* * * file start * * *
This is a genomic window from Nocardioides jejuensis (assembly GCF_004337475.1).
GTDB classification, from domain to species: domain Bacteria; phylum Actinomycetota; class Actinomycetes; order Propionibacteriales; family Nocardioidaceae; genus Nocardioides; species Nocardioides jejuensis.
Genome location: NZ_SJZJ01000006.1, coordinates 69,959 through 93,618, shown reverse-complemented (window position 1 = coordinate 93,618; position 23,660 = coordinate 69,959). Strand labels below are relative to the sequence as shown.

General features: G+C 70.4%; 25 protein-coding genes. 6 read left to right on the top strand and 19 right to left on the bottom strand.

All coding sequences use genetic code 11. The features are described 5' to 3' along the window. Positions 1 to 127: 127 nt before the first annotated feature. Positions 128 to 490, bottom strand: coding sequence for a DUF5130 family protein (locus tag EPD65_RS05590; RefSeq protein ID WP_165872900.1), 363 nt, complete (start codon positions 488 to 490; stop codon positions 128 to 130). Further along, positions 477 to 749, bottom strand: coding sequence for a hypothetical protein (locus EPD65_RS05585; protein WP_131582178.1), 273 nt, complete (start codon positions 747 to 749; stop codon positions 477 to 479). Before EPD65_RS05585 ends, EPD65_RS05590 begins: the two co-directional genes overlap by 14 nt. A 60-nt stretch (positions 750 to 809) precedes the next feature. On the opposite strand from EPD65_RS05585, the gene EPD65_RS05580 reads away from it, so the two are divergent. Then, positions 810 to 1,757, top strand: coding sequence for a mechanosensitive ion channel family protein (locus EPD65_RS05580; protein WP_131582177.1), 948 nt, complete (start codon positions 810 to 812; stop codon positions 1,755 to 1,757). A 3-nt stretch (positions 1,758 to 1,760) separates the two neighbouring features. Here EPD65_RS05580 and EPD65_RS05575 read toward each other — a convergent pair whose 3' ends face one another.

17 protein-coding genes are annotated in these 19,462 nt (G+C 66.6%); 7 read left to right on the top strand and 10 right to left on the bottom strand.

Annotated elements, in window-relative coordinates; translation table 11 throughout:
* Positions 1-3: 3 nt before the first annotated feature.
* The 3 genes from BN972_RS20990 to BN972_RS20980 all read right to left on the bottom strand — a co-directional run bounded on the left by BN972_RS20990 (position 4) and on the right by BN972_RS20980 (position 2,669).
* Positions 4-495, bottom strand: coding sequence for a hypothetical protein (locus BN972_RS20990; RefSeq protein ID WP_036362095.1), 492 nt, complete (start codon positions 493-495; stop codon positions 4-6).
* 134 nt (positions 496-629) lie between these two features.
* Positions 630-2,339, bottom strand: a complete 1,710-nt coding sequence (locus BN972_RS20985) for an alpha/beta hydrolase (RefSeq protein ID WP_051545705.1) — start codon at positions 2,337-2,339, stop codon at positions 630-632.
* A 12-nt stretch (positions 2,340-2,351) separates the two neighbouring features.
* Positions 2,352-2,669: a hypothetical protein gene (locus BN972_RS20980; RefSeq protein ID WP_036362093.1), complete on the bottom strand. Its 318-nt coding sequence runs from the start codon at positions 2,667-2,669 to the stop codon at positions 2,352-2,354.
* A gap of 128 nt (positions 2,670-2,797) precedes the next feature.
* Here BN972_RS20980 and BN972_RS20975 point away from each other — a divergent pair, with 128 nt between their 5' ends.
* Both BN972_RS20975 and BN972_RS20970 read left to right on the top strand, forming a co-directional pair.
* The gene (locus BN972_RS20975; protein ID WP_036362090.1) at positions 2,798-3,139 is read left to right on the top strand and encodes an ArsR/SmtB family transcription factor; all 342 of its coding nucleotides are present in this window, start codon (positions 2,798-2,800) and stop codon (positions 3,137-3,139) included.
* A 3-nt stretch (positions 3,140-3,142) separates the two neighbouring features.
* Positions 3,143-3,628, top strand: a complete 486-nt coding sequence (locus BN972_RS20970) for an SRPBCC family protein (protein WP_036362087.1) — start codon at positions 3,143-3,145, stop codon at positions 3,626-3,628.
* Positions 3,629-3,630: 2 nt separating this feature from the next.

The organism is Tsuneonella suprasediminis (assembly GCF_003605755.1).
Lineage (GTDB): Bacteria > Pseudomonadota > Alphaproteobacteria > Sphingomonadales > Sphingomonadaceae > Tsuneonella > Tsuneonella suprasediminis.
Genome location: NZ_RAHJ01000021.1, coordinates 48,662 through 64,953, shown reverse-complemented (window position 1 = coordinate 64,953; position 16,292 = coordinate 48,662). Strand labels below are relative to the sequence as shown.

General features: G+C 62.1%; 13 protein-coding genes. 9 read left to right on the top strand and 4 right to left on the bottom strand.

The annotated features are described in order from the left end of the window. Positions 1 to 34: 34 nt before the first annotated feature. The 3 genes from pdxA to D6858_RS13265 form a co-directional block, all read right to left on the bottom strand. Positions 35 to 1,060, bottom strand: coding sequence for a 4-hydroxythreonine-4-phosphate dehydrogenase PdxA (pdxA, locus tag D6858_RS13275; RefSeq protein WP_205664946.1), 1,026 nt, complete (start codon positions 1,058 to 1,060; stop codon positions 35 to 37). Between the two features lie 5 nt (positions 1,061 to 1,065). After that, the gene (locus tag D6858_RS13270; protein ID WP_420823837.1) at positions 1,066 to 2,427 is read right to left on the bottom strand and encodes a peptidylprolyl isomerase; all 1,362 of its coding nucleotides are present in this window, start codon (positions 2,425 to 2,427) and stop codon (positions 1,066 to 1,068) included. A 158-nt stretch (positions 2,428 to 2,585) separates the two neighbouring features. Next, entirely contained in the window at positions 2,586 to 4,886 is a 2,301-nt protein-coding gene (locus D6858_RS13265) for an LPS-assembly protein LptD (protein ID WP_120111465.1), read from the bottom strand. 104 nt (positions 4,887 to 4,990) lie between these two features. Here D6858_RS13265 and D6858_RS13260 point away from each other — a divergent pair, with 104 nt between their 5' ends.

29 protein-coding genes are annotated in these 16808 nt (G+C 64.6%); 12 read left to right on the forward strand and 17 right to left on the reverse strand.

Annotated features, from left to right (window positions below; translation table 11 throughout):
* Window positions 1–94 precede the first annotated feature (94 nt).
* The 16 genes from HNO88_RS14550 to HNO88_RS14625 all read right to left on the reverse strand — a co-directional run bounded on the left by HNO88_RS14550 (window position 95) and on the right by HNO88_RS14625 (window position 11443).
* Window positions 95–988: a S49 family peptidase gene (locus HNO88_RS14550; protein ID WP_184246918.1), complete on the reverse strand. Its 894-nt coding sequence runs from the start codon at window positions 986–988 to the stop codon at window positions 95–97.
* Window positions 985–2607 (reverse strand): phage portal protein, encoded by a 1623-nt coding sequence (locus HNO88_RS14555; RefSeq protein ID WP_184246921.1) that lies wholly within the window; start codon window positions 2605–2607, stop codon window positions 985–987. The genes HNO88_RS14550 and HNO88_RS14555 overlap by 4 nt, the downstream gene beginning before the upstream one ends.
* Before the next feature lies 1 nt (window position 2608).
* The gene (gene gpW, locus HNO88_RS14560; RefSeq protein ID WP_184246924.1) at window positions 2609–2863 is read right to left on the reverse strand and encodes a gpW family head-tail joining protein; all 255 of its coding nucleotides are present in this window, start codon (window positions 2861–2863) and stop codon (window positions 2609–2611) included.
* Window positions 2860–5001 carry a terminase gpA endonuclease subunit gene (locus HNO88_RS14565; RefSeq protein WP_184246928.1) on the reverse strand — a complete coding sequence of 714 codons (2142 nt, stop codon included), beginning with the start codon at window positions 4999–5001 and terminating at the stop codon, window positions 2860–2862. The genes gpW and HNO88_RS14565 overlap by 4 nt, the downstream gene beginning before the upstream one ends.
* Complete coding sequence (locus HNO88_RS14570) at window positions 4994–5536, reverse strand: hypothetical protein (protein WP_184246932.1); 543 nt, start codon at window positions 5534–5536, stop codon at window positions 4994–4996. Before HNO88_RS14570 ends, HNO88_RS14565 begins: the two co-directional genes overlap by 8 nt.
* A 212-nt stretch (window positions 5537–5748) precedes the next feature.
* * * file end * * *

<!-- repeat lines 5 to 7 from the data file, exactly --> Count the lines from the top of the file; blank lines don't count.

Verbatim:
All coding sequences use genetic code 11. The features are described 5' to 3' along the window. Positions 1 to 127: 127 nt before the first annotated feature. Positions 128 to 490, bottom strand: coding sequence for a DUF5130 family protein (locus tag EPD65_RS05590; RefSeq protein ID WP_165872900.1), 363 nt, complete (start codon positions 488 to 490; stop codon positions 128 to 130). Further along, positions 477 to 749, bottom strand: coding sequence for a hypothetical protein (locus EPD65_RS05585; protein WP_131582178.1), 273 nt, complete (start codon positions 747 to 749; stop codon positions 477 to 479). Before EPD65_RS05585 ends, EPD65_RS05590 begins: the two co-directional genes overlap by 14 nt. A 60-nt stretch (positions 750 to 809) precedes the next feature. On the opposite strand from EPD65_RS05585, the gene EPD65_RS05580 reads away from it, so the two are divergent. Then, positions 810 to 1,757, top strand: coding sequence for a mechanosensitive ion channel family protein (locus EPD65_RS05580; protein WP_131582177.1), 948 nt, complete (start codon positions 810 to 812; stop codon positions 1,755 to 1,757). A 3-nt stretch (positions 1,758 to 1,760) separates the two neighbouring features. Here EPD65_RS05580 and EPD65_RS05575 read toward each other — a convergent pair whose 3' ends face one another.

17 protein-coding genes are annotated in these 19,462 nt (G+C 66.6%); 7 read left to right on the top strand and 10 right to left on the bottom strand.

Annotated elements, in window-relative coordinates; translation table 11 throughout: